Well, guess which Seattle-based megaconglomerate has just bought Ivona Software (Web site here, Wikipedia entry here)—perhaps the world’s best provider of text to speech to use with e-books and other texts?
That’s right, Amazon. It’s reportedly already using Ivona’s Salli voice in the Kindle Fire, and Ivona tech is also powering “Voice Guide” and “Explore by Touch.” Too bad those features aren’t available on the Amazon’s Paperwhite E Ink machine so far. Deliberate intra-brand market segmentation? Either way, this lack of audio stinks. A headphone jack and speech chip on the Paperwhite would have cost a pittance, even if a speaker wouldn’t fit—or Amazon could have offered a speech-capable model as an option. Was Amazon’s ownership of Audible, the Kong of audio books, a factor? And the existence of the Fire?
It’s too early to know how Amazon’s Ivona purchase—price unknown—will shake out for library users with disabilities and for other fans of text to speech, including many a commuter (as well yours truly, who uses TTS when he walks or treads).
Here are positive and negative possibilities.
1. Maybe my Fire will at last offer the voice of Amy, the British-accented voice I prefer, especially for Dickens. Will Jeff let us buy different voices as options? Or, better, supply at least several voices, just as Kindle hardware lets you choose fonts?
2. Perhaps Amazon’s ownership of Ivona technology will make Amazon more inclined to offer TTS in the Paperwhite in the future, either as a standard feature or an extra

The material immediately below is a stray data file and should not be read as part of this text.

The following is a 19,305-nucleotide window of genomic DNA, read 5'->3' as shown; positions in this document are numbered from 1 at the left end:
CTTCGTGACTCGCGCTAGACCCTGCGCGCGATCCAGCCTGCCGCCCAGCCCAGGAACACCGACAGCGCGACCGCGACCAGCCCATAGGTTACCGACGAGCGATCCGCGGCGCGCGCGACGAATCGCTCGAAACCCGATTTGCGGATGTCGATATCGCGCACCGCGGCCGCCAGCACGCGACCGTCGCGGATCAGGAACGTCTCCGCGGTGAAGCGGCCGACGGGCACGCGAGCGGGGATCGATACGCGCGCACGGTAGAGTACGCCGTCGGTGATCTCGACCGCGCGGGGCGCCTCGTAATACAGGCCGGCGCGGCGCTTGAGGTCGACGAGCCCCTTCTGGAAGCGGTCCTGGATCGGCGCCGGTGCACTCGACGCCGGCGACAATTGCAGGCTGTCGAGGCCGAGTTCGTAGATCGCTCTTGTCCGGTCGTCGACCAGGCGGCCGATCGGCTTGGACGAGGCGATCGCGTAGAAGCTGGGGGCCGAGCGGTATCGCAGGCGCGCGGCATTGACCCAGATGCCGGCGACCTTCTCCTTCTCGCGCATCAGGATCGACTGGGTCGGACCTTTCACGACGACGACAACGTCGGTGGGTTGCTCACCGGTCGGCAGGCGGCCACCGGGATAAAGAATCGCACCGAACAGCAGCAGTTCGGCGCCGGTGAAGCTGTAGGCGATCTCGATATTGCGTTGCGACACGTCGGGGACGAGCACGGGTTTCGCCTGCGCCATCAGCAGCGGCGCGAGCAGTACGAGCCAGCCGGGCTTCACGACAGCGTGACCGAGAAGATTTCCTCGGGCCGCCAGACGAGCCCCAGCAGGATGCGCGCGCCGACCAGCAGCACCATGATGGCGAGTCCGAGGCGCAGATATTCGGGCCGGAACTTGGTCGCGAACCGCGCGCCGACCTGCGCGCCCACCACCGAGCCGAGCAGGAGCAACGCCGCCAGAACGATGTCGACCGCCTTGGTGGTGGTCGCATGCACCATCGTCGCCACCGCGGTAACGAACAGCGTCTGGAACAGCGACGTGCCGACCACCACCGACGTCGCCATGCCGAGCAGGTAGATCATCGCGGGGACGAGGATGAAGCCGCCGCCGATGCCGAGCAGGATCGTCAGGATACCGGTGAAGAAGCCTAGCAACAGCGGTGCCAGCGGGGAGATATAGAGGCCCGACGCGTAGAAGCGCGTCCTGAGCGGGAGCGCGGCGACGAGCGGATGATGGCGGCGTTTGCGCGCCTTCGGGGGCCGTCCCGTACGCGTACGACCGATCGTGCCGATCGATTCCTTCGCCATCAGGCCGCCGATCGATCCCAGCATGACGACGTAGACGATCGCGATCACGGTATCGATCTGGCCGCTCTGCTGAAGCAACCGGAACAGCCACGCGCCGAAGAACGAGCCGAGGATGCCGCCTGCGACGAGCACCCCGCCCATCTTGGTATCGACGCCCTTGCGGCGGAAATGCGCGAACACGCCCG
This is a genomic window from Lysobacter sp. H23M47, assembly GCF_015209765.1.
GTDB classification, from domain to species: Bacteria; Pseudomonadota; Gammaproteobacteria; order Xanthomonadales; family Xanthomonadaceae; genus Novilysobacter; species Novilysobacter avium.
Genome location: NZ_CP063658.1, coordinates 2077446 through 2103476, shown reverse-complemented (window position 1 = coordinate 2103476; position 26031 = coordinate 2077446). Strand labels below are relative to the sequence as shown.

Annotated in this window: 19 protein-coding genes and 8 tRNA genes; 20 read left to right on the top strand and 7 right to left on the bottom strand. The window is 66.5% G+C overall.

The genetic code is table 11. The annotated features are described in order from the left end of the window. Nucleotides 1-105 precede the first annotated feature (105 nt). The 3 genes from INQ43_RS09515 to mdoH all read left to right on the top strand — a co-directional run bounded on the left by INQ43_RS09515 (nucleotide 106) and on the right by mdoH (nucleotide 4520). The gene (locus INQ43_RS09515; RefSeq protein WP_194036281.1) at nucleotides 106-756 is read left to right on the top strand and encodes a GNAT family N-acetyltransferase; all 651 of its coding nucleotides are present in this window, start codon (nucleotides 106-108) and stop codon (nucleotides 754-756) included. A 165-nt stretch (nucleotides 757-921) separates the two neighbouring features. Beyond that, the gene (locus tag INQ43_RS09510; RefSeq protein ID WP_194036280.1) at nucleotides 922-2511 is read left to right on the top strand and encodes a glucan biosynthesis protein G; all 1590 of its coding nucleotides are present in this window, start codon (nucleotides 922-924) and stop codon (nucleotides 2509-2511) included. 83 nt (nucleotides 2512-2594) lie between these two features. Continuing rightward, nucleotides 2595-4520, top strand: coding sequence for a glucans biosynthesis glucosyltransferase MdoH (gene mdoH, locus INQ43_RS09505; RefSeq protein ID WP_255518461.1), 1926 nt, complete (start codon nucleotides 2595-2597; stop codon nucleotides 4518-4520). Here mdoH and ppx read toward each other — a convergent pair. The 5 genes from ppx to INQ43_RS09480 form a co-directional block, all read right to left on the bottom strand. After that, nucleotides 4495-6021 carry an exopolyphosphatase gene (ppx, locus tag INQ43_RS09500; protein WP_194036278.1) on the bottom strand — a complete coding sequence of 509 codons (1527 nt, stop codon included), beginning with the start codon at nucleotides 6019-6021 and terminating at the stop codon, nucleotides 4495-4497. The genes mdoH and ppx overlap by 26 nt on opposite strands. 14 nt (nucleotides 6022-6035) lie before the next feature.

1. Just as Amazon killed the incredible Stanza word-processor, a potential rival in the future to the less capable Kindle e-reading software, will it at least throttle back Ivona’s R&D to make the world safer for Audible? Hard to say. It isn’t as if Ivona is the only TTS player.
2. Does this mean that Amazon will remove the Ivona TTS engine and related voices from the Android world and make sure Ivona products don’t thrive in the iOS world, either? For now, I am enjoying Ivona on my full-powered Android machines (not the Kindle-hobbled Android) by way of a free beta. Is this about to end very soon? Will I no longer be able to enjoy Moon+ Pro—my favorite e-reading software of the moment—with Ivona?
3. If Ivona is available only for use with the proprietary Amazon formats, might this not be glad tidings for the ePub format standard?
Might any competition-related laws apply in the States, the EU or elsewhere? I don’t know. It’s worth checking out, though. Perhaps Amazon should be allowed to own Ivona, but with the understanding that the technology will still be available—full strength!—for Android and iOS machines rather than just Kindles.
Detail: Within the library world, the current Paperwhite comes with a special little complication: its less than ideal accessibility, given the absence of speech. This is something for librarians to think about before allowing their libraries to buy Paperwhites as loaners—both for legal and moral reasons.
- No text to speech in Amazon’s new Paperwhite Kindles: Why? To push us toward Fire tablets and boost Amazon-owned Audible?
- Important: How to encourage Amazon to bring text to speech to the Kindle Paperwhite and other products where it’s AWOL
- How blind-friendly are Amazon’s Kindle apps for the iPhone and iPad? And what about those for other operating systems?
- Kindle Fire HDs apparently can’t change line spacing—and it appears that old Fires for now won’t be upgraded for text to speech
- E-book usability news: Adjustable line spacing now on the Kindle Fire HD 8.9” and perhaps other Fire HDs—although I still can’t narrow the spaces sufficiently